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Transforming old cardboard boxes into insulation nets CleanFiber $10 million round

by Ravi Sharma

Transforming old cardboard boxes into insulation nets CleanFiber $10 million round

I’ve been thinking of cutting up old cardboard boxes to line the bottom of the coop. They will protect the ground below from getting wet and rotted down. But then I read about a company in Europe, called CleanFiber, that turns old cardboard into insulation nets for use in buildings! They claim their product is cheaper and more efficient than other solutions on the market today.

“Seven years ago, I was looking for a way to recycle boxes,” says the company’s founder and CEO, David Anderson. “I tried to do green energy but the costs were too high. Then I came up with this idea.”

Anderson spent months of research and development working with a team of experts in Scandinavia, but in 2011 he decided to move his company to Portugal where labor is cheaper.

Today, he has 20 people working in his factory in the outskirts of Porto. He says his team is capable of producing nine different versions and types of insulation nets. They can be used in houses, greenhouses and even hotels!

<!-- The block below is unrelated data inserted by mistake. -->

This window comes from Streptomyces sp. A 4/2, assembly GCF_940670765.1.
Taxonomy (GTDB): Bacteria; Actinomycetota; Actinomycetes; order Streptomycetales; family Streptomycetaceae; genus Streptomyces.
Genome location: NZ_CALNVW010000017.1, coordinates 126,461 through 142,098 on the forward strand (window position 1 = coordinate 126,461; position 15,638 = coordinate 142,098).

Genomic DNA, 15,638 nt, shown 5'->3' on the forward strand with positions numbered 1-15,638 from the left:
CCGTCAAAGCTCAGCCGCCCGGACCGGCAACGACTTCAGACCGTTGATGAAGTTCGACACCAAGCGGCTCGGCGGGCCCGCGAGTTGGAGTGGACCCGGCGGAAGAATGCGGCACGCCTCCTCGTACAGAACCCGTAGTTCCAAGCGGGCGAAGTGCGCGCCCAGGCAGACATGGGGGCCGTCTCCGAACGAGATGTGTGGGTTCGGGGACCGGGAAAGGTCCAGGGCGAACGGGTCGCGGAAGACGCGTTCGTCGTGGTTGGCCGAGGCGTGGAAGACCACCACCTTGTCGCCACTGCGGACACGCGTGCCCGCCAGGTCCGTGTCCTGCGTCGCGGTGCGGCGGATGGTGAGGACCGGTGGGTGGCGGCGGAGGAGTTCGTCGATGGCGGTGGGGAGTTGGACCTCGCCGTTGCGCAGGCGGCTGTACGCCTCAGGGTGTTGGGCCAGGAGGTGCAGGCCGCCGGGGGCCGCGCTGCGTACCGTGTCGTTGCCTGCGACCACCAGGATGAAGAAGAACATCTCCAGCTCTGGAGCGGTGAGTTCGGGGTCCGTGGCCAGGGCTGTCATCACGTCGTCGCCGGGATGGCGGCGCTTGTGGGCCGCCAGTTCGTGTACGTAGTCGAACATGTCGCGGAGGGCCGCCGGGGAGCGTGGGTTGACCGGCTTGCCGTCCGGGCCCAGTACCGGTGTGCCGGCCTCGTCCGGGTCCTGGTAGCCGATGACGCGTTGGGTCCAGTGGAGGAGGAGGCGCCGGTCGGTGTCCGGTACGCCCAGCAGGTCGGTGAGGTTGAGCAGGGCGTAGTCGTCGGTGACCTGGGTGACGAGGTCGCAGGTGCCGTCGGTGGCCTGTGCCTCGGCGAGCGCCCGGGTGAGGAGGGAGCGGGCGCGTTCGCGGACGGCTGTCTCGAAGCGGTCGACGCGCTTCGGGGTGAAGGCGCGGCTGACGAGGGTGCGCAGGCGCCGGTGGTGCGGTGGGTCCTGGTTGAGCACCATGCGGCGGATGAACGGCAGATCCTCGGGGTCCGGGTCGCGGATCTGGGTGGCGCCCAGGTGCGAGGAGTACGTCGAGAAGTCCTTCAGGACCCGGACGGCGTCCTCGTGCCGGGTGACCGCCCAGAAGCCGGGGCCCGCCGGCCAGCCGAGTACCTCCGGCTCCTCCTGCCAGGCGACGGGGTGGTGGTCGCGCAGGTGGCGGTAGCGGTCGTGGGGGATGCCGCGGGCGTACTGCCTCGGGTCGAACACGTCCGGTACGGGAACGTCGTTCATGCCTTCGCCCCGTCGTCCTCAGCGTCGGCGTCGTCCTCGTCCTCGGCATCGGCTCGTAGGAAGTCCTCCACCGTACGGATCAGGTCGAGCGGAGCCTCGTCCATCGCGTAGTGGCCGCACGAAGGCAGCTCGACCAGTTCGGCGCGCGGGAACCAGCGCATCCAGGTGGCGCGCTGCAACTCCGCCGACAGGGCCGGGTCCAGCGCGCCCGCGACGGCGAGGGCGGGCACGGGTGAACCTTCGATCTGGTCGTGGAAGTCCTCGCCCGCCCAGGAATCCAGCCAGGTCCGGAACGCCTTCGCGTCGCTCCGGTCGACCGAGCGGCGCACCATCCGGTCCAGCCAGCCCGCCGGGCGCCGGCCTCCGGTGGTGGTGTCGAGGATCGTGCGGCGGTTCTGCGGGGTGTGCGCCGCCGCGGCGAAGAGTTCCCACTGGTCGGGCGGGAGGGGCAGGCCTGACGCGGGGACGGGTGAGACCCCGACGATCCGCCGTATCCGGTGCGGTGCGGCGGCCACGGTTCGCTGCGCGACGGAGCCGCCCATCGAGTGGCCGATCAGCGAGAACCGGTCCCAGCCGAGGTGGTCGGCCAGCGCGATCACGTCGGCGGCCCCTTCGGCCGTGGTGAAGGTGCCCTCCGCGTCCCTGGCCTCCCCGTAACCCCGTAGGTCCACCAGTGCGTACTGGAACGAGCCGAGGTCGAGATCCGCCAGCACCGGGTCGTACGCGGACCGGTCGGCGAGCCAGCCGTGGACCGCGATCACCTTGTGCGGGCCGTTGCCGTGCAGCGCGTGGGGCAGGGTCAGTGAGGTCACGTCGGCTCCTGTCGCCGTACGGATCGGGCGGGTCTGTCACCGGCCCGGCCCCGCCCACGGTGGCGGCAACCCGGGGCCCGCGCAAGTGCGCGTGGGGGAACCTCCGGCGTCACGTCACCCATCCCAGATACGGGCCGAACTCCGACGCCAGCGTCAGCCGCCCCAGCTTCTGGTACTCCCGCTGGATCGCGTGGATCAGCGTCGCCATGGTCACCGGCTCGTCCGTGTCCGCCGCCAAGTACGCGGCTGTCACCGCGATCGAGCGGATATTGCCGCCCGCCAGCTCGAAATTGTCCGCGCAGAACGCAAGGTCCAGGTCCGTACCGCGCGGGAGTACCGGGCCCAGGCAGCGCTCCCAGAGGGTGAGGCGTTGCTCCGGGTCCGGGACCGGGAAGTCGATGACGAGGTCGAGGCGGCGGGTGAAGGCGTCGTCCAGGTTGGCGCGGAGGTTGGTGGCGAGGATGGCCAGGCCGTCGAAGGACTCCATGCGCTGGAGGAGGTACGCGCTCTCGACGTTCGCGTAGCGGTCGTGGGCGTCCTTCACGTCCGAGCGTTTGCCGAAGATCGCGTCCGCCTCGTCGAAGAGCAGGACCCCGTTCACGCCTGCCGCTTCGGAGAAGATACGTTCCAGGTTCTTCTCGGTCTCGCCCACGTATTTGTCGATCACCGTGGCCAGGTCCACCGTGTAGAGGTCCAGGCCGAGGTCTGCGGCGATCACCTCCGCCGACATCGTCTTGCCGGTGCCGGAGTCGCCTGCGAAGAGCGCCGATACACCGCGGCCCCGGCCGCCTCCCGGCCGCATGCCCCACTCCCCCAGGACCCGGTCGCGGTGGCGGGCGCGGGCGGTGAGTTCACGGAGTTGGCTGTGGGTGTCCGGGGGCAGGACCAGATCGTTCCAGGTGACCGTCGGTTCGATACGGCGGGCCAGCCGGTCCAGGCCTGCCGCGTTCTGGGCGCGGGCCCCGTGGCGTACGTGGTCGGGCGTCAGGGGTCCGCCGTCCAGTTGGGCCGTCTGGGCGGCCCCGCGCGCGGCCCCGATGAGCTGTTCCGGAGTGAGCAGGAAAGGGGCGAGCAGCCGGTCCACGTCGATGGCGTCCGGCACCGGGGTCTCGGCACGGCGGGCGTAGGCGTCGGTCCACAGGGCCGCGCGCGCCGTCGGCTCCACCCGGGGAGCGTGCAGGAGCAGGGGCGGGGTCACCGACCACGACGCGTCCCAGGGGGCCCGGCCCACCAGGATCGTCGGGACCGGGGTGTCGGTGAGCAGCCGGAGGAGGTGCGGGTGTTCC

“We take the old cardboard and cut it into small squares measuring about 13 inches wide by 13 inches tall by 13 inches deep,” Anderson explains. “These squares are then filled with cement to create a net shell.”

“You can put them in the walls, in the ceiling and on the floors. In houses, we use them as linings for vertical surfaces.” He says they are also used to insulate pipes that run across exterior walls. “They can be used anywhere you want to increase insulation or just as a sound barrier,” he adds.

The net costs about $10 per square meter and lasts for about 20 years which is significantly longer than other solutions on the market today.

“At the moment we produce a very low number of nets. But we are planning to increase our production and reach a market of around 2,500 square meters per month by the end of this year. It will be enough to satisfy demand in Portugal,” Anderson says.

Although his company has been producing insulation nets for about 4 years, CleanFiber is still relatively small when compared with other European companies that produce recycled packaging.

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